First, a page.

A rhododendron flowering in late January? Yes, and a big, fragrant white one at that. It is something of a visual surprise each time I look at the curved border of rhododendrons, all resolutely green with their spring foliage still fresh and bright. There, in their midst, is a large plant flowering freely.
R. diaprepes is one of the Rhododendron fortunei group. Any plant which bears a variation of the word fortune in its name has been named, and in most cases was first collected by, one of Britain’s foremost plant collectors – Robert Fortune. He was also responsible for getting tea out of China and into British control in India but that is another story. However, it was not he who collected R. diaprepes from the Yunnan area of China. It was found later. He did collect the species, R. fortunei which has a sub species in the form of R. decorum (which flowers earlier and is a little smaller than diaprepes but otherwise similar). Then R. decorum has a subspecies in the form of diaprepes. Got that? Our rhododendron is a sub sub species (or ssp). It probably does not matter unless you are into the botany and taxonomy of rhododendrons.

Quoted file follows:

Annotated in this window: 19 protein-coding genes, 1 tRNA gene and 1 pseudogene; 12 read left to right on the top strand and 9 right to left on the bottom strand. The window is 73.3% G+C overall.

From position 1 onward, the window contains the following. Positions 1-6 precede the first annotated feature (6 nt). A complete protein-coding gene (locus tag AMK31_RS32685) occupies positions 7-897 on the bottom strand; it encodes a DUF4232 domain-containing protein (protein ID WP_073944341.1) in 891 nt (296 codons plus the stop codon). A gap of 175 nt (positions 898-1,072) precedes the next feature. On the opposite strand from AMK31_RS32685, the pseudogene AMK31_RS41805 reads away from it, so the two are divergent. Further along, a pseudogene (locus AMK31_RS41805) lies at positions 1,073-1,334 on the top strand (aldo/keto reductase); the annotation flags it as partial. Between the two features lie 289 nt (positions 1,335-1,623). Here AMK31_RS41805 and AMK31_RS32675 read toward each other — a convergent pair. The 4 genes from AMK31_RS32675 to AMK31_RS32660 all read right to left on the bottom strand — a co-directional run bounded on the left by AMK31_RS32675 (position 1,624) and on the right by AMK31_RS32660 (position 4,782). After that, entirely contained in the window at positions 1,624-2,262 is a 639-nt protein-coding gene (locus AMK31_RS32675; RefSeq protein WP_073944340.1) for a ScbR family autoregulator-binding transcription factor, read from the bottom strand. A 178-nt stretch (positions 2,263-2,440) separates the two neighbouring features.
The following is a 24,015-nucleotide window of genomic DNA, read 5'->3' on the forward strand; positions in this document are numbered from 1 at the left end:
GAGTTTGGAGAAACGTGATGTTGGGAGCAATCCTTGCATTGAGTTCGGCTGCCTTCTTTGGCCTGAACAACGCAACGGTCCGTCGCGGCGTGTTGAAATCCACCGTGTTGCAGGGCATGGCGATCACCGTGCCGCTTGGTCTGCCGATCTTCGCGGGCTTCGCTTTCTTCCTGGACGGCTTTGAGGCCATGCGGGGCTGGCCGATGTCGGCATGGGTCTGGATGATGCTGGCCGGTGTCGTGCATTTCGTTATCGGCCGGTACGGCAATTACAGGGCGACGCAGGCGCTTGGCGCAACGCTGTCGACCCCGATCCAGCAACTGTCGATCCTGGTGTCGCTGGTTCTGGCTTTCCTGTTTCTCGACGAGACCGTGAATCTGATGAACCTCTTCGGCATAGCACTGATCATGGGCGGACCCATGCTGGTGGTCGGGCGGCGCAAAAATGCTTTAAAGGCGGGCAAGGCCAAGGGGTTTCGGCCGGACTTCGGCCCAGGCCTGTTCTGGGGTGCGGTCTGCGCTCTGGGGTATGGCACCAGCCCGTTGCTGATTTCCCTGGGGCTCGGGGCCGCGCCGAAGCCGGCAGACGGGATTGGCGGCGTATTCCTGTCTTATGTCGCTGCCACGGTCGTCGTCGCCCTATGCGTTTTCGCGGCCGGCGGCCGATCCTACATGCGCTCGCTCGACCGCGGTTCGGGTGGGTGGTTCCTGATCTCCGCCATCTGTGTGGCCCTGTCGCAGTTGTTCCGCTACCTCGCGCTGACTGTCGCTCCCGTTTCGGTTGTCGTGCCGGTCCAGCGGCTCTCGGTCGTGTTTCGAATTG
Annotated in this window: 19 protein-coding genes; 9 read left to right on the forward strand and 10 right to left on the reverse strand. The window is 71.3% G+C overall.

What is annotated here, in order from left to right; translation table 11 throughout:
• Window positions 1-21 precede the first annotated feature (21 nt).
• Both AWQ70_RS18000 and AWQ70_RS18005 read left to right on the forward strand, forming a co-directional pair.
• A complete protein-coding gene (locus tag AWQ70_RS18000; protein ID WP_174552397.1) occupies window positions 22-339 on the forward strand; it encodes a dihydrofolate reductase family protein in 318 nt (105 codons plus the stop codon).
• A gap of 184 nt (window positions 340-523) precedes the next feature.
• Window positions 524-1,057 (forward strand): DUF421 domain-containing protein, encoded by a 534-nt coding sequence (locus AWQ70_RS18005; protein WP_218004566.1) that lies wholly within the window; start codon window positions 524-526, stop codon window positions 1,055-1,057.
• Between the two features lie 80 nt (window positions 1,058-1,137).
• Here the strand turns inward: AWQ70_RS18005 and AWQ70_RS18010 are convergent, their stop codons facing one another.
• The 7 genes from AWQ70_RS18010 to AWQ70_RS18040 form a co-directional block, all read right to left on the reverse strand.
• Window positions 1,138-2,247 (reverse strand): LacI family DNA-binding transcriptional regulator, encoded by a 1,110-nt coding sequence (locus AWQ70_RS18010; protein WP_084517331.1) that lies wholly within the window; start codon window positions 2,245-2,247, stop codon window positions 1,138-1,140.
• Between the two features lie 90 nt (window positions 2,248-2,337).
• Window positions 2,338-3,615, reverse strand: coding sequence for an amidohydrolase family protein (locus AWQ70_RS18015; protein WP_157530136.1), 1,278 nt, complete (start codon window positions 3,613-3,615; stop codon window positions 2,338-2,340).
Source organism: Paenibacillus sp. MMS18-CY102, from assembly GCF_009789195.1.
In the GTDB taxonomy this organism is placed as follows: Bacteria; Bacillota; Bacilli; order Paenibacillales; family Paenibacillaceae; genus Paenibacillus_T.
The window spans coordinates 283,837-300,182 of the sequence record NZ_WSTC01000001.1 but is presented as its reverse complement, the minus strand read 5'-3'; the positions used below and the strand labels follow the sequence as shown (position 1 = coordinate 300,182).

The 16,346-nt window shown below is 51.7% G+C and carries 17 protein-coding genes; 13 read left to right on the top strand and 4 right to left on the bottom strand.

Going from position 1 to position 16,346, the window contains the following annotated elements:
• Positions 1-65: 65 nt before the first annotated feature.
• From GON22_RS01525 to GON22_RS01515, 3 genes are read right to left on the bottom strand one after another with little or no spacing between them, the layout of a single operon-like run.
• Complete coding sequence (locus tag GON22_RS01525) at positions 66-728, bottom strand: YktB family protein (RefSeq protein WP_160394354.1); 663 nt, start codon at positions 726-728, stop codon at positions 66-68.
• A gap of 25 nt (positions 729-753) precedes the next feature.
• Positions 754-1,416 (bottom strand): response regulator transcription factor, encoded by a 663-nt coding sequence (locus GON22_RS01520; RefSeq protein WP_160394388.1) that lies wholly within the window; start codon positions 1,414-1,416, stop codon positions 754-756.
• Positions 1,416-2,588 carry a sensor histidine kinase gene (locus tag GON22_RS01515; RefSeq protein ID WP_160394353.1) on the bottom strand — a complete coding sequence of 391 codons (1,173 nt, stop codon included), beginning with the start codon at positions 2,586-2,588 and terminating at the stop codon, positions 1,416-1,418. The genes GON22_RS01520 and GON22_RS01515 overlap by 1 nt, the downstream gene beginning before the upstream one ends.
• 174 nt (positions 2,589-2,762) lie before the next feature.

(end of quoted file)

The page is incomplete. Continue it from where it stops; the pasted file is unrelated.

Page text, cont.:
R. diaprepes has big flowers, big buds, big leaves and is several metres high. Although it has a little thrip (which is what causes silver foliage), it is not too bad in that department and overall, the foliage is pretty clean and healthy. This is a collector’s rhododendron. The chances of finding it offered for sale these days are probably zero in this country. It is a good reason to learn how to do your own propagation if you want the unexpected delight and fragrance of such a late flowering cultivar in your own garden.
First published in the Waikato Times and reprinted here with their permission.